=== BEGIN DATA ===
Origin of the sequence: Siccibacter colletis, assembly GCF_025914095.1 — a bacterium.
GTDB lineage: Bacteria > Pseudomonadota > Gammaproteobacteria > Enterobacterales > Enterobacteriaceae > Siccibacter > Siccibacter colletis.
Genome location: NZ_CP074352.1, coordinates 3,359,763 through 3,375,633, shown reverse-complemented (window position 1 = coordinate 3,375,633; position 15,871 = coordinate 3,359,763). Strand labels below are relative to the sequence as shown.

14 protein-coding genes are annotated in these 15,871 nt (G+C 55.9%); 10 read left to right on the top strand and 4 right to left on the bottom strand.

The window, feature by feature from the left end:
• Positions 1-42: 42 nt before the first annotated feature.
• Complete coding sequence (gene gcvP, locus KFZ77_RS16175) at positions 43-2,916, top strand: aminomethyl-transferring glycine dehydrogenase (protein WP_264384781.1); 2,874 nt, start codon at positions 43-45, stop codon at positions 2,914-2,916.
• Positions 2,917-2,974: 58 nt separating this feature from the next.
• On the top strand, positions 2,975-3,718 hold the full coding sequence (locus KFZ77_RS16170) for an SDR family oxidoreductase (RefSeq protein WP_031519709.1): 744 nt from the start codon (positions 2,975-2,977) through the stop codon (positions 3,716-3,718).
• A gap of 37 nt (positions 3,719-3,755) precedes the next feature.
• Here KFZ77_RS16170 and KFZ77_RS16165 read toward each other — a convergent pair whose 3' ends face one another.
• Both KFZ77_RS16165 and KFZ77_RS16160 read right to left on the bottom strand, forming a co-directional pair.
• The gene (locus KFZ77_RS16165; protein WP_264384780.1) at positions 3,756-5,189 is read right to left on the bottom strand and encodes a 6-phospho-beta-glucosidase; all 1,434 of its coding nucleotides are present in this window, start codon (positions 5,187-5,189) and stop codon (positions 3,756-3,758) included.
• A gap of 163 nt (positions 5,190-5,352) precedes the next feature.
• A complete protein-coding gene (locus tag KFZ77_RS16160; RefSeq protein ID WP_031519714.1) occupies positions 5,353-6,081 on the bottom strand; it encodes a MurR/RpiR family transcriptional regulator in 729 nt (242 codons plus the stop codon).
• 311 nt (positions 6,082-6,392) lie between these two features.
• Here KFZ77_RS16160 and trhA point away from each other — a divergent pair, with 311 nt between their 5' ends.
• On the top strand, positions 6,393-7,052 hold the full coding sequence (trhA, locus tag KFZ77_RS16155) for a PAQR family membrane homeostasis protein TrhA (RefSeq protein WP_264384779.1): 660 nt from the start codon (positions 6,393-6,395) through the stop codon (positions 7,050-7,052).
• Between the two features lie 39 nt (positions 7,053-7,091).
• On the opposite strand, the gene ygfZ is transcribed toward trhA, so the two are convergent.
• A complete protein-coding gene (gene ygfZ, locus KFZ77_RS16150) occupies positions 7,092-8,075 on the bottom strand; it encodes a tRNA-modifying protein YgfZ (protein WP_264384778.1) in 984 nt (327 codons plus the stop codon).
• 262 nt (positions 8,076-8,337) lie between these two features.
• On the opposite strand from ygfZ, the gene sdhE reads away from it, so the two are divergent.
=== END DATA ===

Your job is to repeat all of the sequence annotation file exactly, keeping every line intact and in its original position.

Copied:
Origin of the sequence: Siccibacter colletis, assembly GCF_025914095.1 — a bacterium.
GTDB lineage: Bacteria > Pseudomonadota > Gammaproteobacteria > Enterobacterales > Enterobacteriaceae > Siccibacter > Siccibacter colletis.
Genome location: NZ_CP074352.1, coordinates 3,359,763 through 3,375,633, shown reverse-complemented (window position 1 = coordinate 3,375,633; position 15,871 = coordinate 3,359,763). Strand labels below are relative to the sequence as shown.

14 protein-coding genes are annotated in these 15,871 nt (G+C 55.9%); 10 read left to right on the top strand and 4 right to left on the bottom strand.

The window, feature by feature from the left end:
• Positions 1-42: 42 nt before the first annotated feature.
• Complete coding sequence (gene gcvP, locus KFZ77_RS16175) at positions 43-2,916, top strand: aminomethyl-transferring glycine dehydrogenase (protein WP_264384781.1); 2,874 nt, start codon at positions 43-45, stop codon at positions 2,914-2,916.
• Positions 2,917-2,974: 58 nt separating this feature from the next.
• On the top strand, positions 2,975-3,718 hold the full coding sequence (locus KFZ77_RS16170) for an SDR family oxidoreductase (RefSeq protein WP_031519709.1): 744 nt from the start codon (positions 2,975-2,977) through the stop codon (positions 3,716-3,718).
• A gap of 37 nt (positions 3,719-3,755) precedes the next feature.
• Here KFZ77_RS16170 and KFZ77_RS16165 read toward each other — a convergent pair whose 3' ends face one another.
• Both KFZ77_RS16165 and KFZ77_RS16160 read right to left on the bottom strand, forming a co-directional pair.
• The gene (locus KFZ77_RS16165; protein WP_264384780.1) at positions 3,756-5,189 is read right to left on the bottom strand and encodes a 6-phospho-beta-glucosidase; all 1,434 of its coding nucleotides are present in this window, start codon (positions 5,187-5,189) and stop codon (positions 3,756-3,758) included.
• A gap of 163 nt (positions 5,190-5,352) precedes the next feature.
• A complete protein-coding gene (locus tag KFZ77_RS16160; RefSeq protein ID WP_031519714.1) occupies positions 5,353-6,081 on the bottom strand; it encodes a MurR/RpiR family transcriptional regulator in 729 nt (242 codons plus the stop codon).
• 311 nt (positions 6,082-6,392) lie between these two features.
• Here KFZ77_RS16160 and trhA point away from each other — a divergent pair, with 311 nt between their 5' ends.
• On the top strand, positions 6,393-7,052 hold the full coding sequence (trhA, locus tag KFZ77_RS16155) for a PAQR family membrane homeostasis protein TrhA (RefSeq protein WP_264384779.1): 660 nt from the start codon (positions 6,393-6,395) through the stop codon (positions 7,050-7,052).
• Between the two features lie 39 nt (positions 7,053-7,091).
• On the opposite strand, the gene ygfZ is transcribed toward trhA, so the two are convergent.
• A complete protein-coding gene (gene ygfZ, locus KFZ77_RS16150) occupies positions 7,092-8,075 on the bottom strand; it encodes a tRNA-modifying protein YgfZ (protein WP_264384778.1) in 984 nt (327 codons plus the stop codon).
• 262 nt (positions 8,076-8,337) lie between these two features.
• On the opposite strand from ygfZ, the gene sdhE reads away from it, so the two are divergent.